The chip8 hardware emulation.


So reading the wikipedia entry for chip8 we know that the chip8 system is made of the following:

The graphics hardware is discussed at the bottom of this page and sound and timers etc is handled in another area of the site (step 4 of the navigation bar to your right).

Hardware Emulation:

So to emulate the chip8 we need variables of sizes 8-bit (1 byte) and 16-bits(2 bytes, or 1 word). A type char is 1 byte long and short int is 1 word long which will give us the following typedefs:

typedef unsigned char BYTE;
typedef unsigned short int WORD;

We need them to be unsigned so we can hold values of 0 to 255 (for BYTE) instead of -127 to +127. The same goes for the WORD 0 - 65535.

We know from our hardware specification that the following variables is what we need to emulate the chip8 hardware:

BYTE m_GameMemory[0xFFF] ; // 0xFFF bytes of memory
BYTE m_Registers[16] ; // 16 registers, 1 byte each
WORD m_AddressI ; // the 16-bit address register I
WORD m_ProgramCounter ; // the 16-bit program counter
std::vector m_Stack; // the 16-bit stack

To really emulate the chip8 there is a stack pointer which points to memory which is used for the subroutine return calls. However this can be just as easily emulated with a vector for return addresses that you can just push and pop variables onto.

Now we have our hardware variables it is time to initialize them. Wikipedia says that the game is loaded into memory 0x200 as 0-1FFF is for the interpreter. So all we need to do is load the game into 0x200 and initialize the other variables. Remember that the program counter is the variable used to point to which part of memory we are currently executing so this needs to be set to the first instruction of the game which will be address 0x200

void CPUReset( )
   m_AddressI = 0 ;
   m_ProgramCounter = 0x200 ;
   memset(m_Registers,0,sizeof(m_Registers)) ; // set registers to 0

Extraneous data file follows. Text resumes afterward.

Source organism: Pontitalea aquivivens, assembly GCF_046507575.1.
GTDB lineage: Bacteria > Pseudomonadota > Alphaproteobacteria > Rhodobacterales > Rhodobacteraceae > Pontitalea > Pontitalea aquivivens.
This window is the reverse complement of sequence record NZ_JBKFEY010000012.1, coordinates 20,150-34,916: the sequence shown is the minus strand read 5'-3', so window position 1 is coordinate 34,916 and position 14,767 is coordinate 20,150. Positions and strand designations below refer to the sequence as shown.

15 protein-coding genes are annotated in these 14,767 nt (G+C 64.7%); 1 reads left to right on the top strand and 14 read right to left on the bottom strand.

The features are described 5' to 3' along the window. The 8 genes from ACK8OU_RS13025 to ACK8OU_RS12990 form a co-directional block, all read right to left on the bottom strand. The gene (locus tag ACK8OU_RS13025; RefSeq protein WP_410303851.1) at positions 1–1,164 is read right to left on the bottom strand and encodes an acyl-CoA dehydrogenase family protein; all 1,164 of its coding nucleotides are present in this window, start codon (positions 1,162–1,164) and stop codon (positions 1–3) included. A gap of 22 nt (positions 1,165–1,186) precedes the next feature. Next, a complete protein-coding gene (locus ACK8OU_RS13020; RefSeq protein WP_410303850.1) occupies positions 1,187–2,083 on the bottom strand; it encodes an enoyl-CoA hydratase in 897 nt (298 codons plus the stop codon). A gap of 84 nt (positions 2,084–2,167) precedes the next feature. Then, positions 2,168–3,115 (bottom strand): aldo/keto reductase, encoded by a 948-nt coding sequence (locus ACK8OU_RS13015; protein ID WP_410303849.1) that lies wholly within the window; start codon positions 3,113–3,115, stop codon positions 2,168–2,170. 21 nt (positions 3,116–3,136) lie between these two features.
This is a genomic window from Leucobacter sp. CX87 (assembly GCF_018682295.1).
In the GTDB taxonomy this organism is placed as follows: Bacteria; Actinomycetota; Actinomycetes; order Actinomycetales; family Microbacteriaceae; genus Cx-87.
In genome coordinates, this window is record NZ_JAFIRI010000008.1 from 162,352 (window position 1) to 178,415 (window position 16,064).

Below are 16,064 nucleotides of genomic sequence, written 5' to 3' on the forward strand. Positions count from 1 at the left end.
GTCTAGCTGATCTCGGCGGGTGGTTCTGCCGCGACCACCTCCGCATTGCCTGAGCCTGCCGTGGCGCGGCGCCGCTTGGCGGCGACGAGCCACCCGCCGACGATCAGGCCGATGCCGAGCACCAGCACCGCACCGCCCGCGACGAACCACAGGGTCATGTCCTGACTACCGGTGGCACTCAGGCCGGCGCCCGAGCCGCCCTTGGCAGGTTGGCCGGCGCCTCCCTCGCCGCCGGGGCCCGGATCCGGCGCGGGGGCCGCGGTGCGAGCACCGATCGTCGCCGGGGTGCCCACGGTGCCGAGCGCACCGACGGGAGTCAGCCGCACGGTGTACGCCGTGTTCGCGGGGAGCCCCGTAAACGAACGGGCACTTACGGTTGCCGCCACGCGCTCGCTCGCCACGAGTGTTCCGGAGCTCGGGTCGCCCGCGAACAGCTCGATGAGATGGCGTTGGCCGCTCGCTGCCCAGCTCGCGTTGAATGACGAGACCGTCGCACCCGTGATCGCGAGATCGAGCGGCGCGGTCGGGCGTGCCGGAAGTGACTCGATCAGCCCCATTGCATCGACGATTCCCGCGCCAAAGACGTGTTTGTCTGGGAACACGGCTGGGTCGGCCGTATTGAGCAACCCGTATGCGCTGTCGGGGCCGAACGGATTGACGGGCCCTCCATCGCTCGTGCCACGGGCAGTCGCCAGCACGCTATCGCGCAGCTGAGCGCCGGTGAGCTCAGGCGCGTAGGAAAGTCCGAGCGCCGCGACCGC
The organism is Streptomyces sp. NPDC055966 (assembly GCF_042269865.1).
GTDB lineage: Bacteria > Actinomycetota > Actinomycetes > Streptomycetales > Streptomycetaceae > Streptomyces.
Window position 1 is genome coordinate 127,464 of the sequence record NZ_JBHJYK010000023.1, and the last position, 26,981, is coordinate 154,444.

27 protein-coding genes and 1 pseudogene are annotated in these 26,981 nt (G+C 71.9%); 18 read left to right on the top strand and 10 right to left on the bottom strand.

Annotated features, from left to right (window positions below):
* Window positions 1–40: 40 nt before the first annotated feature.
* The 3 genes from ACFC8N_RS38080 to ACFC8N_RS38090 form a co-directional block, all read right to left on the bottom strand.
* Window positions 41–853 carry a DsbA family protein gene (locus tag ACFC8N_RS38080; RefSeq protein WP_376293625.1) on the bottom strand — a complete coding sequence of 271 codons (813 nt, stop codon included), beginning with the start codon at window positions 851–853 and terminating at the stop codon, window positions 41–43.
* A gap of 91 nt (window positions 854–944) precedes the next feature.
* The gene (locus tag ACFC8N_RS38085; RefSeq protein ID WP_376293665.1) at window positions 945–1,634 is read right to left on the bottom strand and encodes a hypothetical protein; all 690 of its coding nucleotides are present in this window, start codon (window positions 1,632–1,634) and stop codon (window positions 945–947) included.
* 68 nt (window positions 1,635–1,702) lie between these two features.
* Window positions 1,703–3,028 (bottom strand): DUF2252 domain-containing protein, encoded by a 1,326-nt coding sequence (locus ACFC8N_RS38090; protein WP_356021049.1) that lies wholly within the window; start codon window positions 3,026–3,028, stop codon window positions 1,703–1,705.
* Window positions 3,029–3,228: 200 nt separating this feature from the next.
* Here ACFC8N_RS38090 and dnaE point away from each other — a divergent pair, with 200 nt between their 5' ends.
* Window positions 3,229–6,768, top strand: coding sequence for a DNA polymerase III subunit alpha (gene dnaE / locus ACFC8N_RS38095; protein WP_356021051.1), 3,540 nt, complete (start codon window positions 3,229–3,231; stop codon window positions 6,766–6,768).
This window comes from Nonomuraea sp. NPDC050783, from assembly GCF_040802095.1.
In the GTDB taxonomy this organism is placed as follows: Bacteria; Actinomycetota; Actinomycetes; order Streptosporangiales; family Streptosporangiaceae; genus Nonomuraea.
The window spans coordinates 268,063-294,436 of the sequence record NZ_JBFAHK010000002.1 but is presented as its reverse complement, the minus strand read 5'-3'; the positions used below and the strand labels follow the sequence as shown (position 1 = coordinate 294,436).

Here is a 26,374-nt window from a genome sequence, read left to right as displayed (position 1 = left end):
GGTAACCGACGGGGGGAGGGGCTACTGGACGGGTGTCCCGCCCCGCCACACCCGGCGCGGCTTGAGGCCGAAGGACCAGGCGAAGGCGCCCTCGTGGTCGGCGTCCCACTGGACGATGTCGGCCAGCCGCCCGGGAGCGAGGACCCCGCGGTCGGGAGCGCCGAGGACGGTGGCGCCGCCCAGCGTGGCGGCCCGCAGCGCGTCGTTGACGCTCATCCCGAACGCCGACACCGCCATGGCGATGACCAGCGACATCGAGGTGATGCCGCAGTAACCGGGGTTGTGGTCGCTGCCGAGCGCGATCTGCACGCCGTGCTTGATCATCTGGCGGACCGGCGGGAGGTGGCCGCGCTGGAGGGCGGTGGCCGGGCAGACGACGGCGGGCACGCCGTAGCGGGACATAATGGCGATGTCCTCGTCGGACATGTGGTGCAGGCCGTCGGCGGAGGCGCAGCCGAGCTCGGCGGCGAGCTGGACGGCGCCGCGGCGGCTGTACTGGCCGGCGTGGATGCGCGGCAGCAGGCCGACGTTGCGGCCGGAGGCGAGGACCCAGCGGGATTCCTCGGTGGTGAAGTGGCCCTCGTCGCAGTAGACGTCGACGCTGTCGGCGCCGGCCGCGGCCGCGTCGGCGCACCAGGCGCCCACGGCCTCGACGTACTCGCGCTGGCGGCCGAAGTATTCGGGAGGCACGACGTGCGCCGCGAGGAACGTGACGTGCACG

// load in the game
   FILE *in;
   in = fopen( "c:/INVADERS", "rb" );
   fread( &m_GameMemory[0x200], 0xfff, 1, in);

And thats all there is to it, pretty easy so far, it doesnt get much more difficult.

Graphic Emulation:

The graphics work by drawing sprites at a specific X and Y position on screen. The X and Y coordinates refer to the top left pixel of the sprite. Every sprite has a width of 8 pixels and a variable height. Sprite data is stored in game memory at the address the I register points to. Each byte of this memory represents 1 line of the sprite to draw. As just stated each line is always 8 pixels wide meaning that each pixel can be represented by 1 bit in the byte. If the bit for the pixel is set to 0 it means ignore this pixel leaving it at its current state. If the bit is set to 1 then it means toggle the state of the pixel (if it is currently on then set it to off otherwise set it to on). If the pixel is toggled from on to off then the flag register gets set to 1 otherwise it will be set to 0. This will represent a collision in sprites. Opcode DXYN is responsible for the graphic drawings. The resolution of the display is 64x32 and can be represented in the emulator as a 2D array.

BYTE m_ScreenData[64][32] ;

Of course a resolution of 64x32 is pretty small so you can scale it however you like when you actually come to drawing the screen data. This is enough information to emulate the chip8 graphics however feel free to head over to David Winters site for a more indepth look at the chip8 graphics. The implementation of the opcode DXYN is discussed in the Example Opcode section of this site. You can use the navigation bar to your right to move on the next step, the fetch and decode loop